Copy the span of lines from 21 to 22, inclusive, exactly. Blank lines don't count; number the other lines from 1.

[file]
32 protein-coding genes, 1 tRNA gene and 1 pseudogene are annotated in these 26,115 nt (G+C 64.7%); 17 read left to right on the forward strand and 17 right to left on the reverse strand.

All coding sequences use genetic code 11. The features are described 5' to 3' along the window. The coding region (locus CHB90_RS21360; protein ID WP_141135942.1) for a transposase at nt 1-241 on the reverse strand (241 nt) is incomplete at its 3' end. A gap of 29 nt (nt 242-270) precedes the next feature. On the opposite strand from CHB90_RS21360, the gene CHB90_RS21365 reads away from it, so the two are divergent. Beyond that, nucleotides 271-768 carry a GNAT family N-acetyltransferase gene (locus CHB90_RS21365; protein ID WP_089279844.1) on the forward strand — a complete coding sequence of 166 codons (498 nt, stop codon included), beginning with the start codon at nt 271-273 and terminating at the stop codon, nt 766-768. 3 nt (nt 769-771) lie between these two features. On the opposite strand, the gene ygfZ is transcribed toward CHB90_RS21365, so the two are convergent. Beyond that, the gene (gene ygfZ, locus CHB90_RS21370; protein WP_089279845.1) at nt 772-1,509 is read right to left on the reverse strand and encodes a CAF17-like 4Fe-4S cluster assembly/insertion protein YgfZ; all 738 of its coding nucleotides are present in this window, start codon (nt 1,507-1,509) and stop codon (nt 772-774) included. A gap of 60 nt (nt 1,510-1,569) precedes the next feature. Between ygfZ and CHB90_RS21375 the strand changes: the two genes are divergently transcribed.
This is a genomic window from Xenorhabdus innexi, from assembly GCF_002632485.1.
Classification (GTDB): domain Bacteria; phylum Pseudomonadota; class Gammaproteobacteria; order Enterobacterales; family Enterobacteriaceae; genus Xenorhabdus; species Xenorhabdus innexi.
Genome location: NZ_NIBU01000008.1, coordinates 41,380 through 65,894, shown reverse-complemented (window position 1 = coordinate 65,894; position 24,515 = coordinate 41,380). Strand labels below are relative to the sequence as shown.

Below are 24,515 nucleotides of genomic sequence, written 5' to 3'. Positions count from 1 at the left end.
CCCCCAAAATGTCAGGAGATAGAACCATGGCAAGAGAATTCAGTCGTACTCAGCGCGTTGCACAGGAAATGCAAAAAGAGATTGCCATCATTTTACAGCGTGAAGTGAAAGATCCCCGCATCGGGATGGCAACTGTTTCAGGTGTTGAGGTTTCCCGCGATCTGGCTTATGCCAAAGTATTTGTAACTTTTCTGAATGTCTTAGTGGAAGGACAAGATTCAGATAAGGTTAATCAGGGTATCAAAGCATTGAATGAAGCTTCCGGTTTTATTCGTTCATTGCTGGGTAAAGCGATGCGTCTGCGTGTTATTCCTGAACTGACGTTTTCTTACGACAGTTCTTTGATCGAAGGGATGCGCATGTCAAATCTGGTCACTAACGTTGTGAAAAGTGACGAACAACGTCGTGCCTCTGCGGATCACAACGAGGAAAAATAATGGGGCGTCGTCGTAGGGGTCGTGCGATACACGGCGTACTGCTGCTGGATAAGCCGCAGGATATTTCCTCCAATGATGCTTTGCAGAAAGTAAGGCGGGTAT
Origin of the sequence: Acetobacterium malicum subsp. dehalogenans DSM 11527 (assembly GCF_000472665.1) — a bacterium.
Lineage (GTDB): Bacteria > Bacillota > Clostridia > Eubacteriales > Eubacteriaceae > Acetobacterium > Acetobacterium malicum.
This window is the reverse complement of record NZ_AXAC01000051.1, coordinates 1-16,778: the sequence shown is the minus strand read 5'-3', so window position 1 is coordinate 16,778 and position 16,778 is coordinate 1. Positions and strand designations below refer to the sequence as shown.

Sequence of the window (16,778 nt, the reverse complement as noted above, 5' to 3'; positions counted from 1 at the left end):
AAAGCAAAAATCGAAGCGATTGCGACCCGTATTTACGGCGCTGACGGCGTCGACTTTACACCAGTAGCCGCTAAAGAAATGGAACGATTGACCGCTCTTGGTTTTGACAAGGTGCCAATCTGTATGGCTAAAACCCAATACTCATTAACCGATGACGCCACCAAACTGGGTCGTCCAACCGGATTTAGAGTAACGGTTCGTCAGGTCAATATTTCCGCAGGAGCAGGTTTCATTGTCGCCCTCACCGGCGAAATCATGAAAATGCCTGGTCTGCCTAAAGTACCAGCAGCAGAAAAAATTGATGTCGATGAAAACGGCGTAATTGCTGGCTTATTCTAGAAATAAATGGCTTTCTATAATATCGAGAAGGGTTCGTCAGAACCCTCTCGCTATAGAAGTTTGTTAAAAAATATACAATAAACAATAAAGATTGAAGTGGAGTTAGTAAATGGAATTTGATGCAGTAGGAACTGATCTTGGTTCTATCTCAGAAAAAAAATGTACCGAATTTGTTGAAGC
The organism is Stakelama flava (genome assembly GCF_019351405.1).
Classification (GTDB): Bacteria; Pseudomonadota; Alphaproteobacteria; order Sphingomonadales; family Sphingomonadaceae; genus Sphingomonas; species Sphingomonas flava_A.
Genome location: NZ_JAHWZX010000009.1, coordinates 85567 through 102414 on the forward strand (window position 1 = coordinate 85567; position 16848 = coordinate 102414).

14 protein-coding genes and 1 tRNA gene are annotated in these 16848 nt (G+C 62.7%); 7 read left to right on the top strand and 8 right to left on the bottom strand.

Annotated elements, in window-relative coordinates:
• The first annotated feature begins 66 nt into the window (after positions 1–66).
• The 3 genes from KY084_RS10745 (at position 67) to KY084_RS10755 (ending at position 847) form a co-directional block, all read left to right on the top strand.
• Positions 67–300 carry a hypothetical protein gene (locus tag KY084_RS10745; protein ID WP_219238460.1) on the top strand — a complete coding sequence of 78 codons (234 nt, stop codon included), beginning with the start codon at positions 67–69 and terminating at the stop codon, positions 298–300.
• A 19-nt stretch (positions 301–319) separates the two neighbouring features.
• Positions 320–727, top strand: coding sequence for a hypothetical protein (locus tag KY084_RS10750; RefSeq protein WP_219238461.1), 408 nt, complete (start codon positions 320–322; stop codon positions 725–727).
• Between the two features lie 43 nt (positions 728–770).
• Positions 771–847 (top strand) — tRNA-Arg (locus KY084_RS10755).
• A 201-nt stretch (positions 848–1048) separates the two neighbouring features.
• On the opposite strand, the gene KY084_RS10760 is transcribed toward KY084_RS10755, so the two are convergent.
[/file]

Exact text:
• A 19-nt stretch (positions 301–319) separates the two neighbouring features.
• Positions 320–727, top strand: coding sequence for a hypothetical protein (locus tag KY084_RS10750; RefSeq protein WP_219238461.1), 408 nt, complete (start codon positions 320–322; stop codon positions 725–727).